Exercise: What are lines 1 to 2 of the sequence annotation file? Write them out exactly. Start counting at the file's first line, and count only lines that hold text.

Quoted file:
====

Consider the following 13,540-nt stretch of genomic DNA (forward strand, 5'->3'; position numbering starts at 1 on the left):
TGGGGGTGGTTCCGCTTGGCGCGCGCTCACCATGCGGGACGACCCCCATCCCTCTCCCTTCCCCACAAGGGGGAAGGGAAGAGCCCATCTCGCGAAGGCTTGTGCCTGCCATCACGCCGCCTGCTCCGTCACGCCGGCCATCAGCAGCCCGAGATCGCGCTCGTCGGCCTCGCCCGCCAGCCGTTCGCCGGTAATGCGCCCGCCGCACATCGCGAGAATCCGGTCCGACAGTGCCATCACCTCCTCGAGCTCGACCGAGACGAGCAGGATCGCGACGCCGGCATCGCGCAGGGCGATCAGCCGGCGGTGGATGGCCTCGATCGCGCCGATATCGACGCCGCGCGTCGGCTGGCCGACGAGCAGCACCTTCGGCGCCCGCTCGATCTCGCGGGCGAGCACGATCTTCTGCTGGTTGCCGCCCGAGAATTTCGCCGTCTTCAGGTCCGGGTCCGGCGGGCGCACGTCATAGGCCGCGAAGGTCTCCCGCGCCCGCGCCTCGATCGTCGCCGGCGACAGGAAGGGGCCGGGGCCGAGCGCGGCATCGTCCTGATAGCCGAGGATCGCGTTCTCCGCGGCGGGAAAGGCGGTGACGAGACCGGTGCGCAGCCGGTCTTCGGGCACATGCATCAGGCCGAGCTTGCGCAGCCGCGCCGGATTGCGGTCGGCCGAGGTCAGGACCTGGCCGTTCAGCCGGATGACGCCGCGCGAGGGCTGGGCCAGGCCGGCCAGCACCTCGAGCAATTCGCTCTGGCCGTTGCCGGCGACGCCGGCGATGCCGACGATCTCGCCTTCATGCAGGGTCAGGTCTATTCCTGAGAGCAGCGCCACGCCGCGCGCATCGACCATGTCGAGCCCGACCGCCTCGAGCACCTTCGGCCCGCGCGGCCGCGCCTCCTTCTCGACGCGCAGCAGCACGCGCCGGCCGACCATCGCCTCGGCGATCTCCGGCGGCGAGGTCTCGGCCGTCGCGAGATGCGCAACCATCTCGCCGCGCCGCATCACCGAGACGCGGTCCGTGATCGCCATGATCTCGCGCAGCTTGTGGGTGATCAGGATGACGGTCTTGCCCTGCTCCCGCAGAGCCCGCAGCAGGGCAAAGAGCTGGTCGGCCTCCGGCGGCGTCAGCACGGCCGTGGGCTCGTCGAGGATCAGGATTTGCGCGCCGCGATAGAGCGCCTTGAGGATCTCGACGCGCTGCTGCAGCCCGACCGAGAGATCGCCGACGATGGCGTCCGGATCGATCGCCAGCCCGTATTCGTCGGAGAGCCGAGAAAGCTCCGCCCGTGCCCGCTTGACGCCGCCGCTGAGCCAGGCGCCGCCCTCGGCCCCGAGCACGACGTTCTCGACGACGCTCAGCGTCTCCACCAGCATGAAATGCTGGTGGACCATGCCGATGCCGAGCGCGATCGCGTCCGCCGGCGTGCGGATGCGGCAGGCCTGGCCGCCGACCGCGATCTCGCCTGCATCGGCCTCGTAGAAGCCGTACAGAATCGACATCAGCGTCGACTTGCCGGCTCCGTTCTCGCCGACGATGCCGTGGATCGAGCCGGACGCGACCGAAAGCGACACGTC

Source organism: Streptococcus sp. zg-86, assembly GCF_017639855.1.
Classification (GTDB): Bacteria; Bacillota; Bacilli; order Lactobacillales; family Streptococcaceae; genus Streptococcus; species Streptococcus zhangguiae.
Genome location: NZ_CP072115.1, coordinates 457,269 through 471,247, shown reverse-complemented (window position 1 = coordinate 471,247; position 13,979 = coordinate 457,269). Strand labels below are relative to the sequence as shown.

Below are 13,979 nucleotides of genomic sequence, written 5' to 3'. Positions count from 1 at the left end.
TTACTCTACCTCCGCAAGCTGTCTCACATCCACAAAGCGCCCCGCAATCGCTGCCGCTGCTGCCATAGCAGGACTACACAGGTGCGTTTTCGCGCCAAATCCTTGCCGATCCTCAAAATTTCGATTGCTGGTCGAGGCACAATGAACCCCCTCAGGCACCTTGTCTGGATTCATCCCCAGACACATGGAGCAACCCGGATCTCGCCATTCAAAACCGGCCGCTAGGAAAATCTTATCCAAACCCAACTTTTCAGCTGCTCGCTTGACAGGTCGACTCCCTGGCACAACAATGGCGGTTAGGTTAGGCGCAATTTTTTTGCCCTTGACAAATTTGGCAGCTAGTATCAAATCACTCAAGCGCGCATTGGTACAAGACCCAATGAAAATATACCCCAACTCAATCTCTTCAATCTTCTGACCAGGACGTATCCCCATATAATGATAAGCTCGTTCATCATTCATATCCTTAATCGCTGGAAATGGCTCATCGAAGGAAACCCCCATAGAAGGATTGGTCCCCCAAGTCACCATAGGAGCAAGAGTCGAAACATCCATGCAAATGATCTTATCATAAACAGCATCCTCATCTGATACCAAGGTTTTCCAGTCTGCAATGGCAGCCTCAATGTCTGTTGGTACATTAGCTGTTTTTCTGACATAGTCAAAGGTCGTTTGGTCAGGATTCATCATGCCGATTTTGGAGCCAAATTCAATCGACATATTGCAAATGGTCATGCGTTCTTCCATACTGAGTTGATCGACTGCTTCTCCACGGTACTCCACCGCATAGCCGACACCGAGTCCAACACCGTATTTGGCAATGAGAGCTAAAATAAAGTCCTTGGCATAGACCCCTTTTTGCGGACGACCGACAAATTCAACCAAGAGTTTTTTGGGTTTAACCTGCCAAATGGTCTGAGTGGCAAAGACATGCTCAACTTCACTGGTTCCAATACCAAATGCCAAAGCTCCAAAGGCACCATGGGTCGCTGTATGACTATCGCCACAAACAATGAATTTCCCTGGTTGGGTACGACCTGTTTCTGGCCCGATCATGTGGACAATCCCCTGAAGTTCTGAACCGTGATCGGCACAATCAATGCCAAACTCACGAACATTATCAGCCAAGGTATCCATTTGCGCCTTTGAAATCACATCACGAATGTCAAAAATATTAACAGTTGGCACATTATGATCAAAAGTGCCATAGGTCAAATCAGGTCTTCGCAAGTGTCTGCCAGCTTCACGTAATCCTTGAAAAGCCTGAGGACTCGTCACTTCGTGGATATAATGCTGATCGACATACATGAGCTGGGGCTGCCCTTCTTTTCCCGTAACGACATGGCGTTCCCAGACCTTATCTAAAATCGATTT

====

Consider the following 13,540-nt stretch of genomic DNA (forward strand, 5'->3'; position numbering starts at 1 on the left):
TGGGGGTGGTTCCGCTTGGCGCGCGCTCACCATGCGGGACGACCCCCATCCCTCTCCCTTCCCCACAAGGGGGAAGGGAAGAGCCCATCTCGCGAAGGCTTGTGCCTGCCATCACGCCGCCTGCTCCGTCACGCCGGCCATCAGCAGCCCGAGATCGCGCTCGTCGGCCTCGCCCGCCAGCCGTTCGCCGGTAATGCGCCCGCCGCACATCGCGAGAATCCGGTCCGACAGTGCCATCACCTCCTCGAGCTCGACCGAGACGAGCAGGATCGCGACGCCGGCATCGCGCAGGGCGATCAGCCGGCGGTGGATGGCCTCGATCGCGCCGATATCGACGCCGCGCGTCGGCTGGCCGACGAGCAGCACCTTCGGCGCCCGCTCGATCTCGCGGGCGAGCACGATCTTCTGCTGGTTGCCGCCCGAGAATTTCGCCGTCTTCAGGTCCGGGTCCGGCGGGCGCACGTCATAGGCCGCGAAGGTCTCCCGCGCCCGCGCCTCGATCGTCGCCGGCGACAGGAAGGGGCCGGGGCCGAGCGCGGCATCGTCCTGATAGCCGAGGATCGCGTTCTCCGCGGCGGGAAAGGCGGTGACGAGACCGGTGCGCAGCCGGTCTTCGGGCACATGCATCAGGCCGAGCTTGCGCAGCCGCGCCGGATTGCGGTCGGCCGAGGTCAGGACCTGGCCGTTCAGCCGGATGACGCCGCGCGAGGGCTGGGCCAGGCCGGCCAGCACCTCGAGCAATTCGCTCTGGCCGTTGCCGGCGACGCCGGCGATGCCGACGATCTCGCCTTCATGCAGGGTCAGGTCTATTCCTGAGAGCAGCGCCACGCCGCGCGCATCGACCATGTCGAGCCCGACCGCCTCGAGCACCTTCGGCCCGCGCGGCCGCGCCTCCTTCTCGACGCGCAGCAGCACGCGCCGGCCGACCATCGCCTCGGCGATCTCCGGCGGCGAGGTCTCGGCCGTCGCGAGATGCGCAACCATCTCGCCGCGCCGCATCACCGAGACGCGGTCCGTGATCGCCATGATCTCGCGCAGCTTGTGGGTGATCAGGATGACGGTCTTGCCCTGCTCCCGCAGAGCCCGCAGCAGGGCAAAGAGCTGGTCGGCCTCCGGCGGCGTCAGCACGGCCGTGGGCTCGTCGAGGATCAGGATTTGCGCGCCGCGATAGAGCGCCTTGAGGATCTCGACGCGCTGCTGCAGCCCGACCGAGAGATCGCCGACGATGGCGTCCGGATCGATCGCCAGCCCGTATTCGTCGGAGAGCCGAGAAAGCTCCGCCCGTGCCCGCTTGACGCCGCCGCTGAGCCAGGCGCCGCCCTCGGCCCCGAGCACGACGTTCTCGACGACGCTCAGCGTCTCCACCAGCATGAAATGCTGGTGGACCATGCCGATGCCGAGCGCGATCGCGTCCGCCGGCGTGCGGATGCGGCAGGCCTGGCCGCCGACCGCGATCTCGCCTGCATCGGCCTCGTAGAAGCCGTACAGAATCGACATCAGCGTCGACTTGCCGGCTCCGTTCTCGCCGACGATGCCGTGGATCGAGCCGGACGCGACCGAAAGCGACACGTC